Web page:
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Vegas Blackjack

Perhaps no table game is more associated with Las Vegas than that of blackjack. In countless casinos up and down the Strip, the whole family of “21” games are played on more tables than any other game, and countless gamblers have gone on legendary runs – or made fortunes through card counting – on what many believe to be the best game in the house for players to learn.

Unfortunately, blackjack isn’t the game it once was in Vegas, where many casinos are now implementing less player-friendly rules (particularly at their lower limit tables). Online, though, Vegas Blackjack is still a name synonymous with a classic, fair version of the game that players around the world know and love. One such game is offered by NextGen Gaming, using rules that should be familiar to anyone who has played this classic at some point in their lives.

The Basics

As this is a fairly standard version of blackjack, we should first go over the general rules of the game before delving into the specific rules that are found in this variant. This game is dealt out of a shoe that contains one or more standard decks of playing cards shuffled together. After making a bet, each player will receive two cards face up, while the dealer will generally receive one card face up and another face down.

Cards are scored based on their rank. Numbered cards are worth their value; for instance, a seven is worth seven points. All face cards are worth ten, while aces can be worth one or 11, depending on what is better for the hand. The object for the player is to have a better hand than the dealer; the best possible score is 21, and players generally want to be as close to that total as possible without going over.

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Vegas Blackjack

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The best hand in this game is call, appropriately, a blackjack. This hand is formed when a player or the dealer starts with an ace and a ten-point card, getting an immediate “natural” 21. These hands pay out at special 3-2 odds, unless the dealer also has a blackjack, in which case they push.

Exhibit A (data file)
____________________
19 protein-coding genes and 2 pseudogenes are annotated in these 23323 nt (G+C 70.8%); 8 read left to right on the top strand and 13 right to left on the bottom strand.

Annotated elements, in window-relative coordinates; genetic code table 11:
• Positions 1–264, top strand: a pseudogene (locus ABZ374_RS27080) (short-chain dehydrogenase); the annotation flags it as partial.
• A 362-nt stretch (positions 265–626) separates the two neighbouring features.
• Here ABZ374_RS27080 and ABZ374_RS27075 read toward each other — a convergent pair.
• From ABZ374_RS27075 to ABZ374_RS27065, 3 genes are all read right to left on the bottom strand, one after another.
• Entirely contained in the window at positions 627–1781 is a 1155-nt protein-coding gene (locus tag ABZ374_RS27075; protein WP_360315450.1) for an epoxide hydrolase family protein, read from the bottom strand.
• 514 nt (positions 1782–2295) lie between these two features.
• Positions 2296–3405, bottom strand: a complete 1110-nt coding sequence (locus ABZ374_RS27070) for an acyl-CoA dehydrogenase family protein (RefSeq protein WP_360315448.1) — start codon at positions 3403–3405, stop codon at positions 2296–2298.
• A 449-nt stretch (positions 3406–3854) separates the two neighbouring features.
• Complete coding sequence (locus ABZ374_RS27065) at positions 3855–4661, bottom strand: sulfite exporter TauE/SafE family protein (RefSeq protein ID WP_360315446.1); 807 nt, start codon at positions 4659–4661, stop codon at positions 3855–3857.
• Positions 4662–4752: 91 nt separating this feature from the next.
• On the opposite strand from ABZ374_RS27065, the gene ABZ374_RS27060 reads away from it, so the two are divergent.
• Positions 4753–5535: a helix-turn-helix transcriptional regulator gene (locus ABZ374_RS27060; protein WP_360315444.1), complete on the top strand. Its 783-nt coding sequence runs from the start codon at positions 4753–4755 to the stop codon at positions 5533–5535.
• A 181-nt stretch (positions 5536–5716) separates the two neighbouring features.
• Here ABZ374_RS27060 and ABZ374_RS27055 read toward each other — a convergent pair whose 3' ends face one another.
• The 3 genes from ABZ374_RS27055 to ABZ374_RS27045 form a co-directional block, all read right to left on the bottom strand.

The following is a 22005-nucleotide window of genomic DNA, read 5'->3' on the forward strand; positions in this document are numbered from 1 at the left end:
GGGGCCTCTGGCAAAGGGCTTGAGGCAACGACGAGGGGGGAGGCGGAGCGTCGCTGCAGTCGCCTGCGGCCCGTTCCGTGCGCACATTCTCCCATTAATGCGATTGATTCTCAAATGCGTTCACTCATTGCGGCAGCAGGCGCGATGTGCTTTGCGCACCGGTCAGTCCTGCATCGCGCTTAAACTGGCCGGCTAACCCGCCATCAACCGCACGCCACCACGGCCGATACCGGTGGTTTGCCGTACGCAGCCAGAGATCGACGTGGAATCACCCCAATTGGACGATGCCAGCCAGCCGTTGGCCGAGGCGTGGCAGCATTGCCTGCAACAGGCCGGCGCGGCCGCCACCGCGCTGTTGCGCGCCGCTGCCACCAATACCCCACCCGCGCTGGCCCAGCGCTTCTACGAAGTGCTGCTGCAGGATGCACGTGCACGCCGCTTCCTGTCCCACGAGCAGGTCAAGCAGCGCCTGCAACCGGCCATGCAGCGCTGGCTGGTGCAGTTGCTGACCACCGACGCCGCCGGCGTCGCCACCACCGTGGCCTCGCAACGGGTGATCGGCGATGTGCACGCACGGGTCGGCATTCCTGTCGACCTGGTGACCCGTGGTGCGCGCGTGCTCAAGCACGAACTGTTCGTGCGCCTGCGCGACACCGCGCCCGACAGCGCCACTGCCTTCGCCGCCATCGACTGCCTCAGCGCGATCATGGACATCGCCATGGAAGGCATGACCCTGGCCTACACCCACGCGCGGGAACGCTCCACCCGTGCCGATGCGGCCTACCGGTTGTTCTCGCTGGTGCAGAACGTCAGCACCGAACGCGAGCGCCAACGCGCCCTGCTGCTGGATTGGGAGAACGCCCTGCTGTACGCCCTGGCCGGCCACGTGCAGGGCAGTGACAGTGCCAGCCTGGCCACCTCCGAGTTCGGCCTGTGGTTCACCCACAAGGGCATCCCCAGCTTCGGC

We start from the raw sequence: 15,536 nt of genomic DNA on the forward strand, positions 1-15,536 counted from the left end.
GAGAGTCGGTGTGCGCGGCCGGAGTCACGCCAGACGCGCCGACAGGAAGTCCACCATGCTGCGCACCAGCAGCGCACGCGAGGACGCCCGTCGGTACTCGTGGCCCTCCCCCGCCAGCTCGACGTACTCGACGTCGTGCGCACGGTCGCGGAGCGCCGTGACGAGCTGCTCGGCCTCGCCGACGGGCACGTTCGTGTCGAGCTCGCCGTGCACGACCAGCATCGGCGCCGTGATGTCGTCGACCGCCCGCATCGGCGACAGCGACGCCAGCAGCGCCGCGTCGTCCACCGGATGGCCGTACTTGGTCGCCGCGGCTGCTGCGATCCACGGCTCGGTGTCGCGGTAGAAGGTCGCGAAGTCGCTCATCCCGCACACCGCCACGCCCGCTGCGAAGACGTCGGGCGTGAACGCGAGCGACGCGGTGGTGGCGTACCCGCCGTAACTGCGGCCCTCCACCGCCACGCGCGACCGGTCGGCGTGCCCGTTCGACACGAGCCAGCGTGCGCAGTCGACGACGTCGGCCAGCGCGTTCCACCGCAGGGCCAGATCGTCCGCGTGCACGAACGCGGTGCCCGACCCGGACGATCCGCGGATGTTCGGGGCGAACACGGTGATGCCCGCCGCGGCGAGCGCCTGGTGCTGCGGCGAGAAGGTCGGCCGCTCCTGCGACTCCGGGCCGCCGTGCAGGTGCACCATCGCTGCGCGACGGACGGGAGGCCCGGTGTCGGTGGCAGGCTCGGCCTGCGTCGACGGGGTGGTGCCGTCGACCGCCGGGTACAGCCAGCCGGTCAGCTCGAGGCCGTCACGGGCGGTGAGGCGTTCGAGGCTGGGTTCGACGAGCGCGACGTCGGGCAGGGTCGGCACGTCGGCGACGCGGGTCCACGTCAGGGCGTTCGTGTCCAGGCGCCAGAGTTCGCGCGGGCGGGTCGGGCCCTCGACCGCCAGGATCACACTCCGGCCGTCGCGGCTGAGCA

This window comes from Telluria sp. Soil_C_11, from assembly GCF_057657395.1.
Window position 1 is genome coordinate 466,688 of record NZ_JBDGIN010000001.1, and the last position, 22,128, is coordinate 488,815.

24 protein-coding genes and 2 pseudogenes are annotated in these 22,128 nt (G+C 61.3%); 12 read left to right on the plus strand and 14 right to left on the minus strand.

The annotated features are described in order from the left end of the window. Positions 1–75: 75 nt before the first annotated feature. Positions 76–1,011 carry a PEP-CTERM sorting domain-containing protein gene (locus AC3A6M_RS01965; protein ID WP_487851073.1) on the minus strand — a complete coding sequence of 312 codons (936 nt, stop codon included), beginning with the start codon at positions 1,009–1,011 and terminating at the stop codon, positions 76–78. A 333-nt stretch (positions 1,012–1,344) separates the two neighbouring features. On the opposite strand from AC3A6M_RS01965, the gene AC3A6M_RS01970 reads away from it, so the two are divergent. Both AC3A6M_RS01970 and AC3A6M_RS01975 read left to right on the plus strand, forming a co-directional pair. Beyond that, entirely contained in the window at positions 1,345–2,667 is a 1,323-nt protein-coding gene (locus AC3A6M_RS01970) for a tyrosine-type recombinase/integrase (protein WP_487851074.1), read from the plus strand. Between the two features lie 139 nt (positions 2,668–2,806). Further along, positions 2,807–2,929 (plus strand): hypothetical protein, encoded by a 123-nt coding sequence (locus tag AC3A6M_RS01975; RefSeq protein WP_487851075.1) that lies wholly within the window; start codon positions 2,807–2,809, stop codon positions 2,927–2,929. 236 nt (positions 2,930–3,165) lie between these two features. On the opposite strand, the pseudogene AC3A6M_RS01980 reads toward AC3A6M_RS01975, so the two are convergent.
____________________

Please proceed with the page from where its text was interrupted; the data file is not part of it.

At the start of the hand, the dealer will first check to see if they have a blackjack if their up card is a ten or an ace. If the card is an ace, they will also offer players an insurance bet. Typically, players may make this bet for one-half the cost of their initial wager. If the dealer checks and finds that they have a ten underneath, then all insurance bets pay out at 2-1 odds. In practical terms, this means that players will break even if their insurance pays off (since they lose their initial bet), while player blackjacks will pay out at even money rather than 3-2 (typically, dealers simplify this option by simply offering even money to those players before they look at their down card).

Assuming the dealer doesn’t have a blackjack, play continues. Each player now has the opportunity to make decisions about their hand in order to improve their odds of winning. There are several options available, including the following:

  • Stand: If the player chooses to do this, they pass the option of taking more cards, ending their turn.
  • Hit: The player receives one more card from the dealer. They can then choose to continue hitting or stand at any time.
  • Double Down: This option is available when the player has two cards. They then receive exactly one more card, after which they must stand.
  • Split: This option is only available when the player starts with two cards of the same rank. They may then split them into two separate hands – played for one bet each – which then get played out as normal.

Each player plays out their hand or hands until they either choose to stand (or are forced to after doubling down), or their hand contains 22 or more points, in which case they have “busted.” A busted hand immediately loses, with all bets being forfeited.

Once all players have finished playing their hands, the dealer will take their turn. First, they will reveal their down card, after which they will have to follow specific rules on how to play their hand that should be written right on the table. In almost all games, dealers will hit on all hands of 16 or less, and stand on all hands of 18 or more. The one area of variation comes on 17; while all games have the dealer stand on a “hard” 17, they may or may not hit on a “soft” 17 – that is, one containing an ace that still counts as 11 points.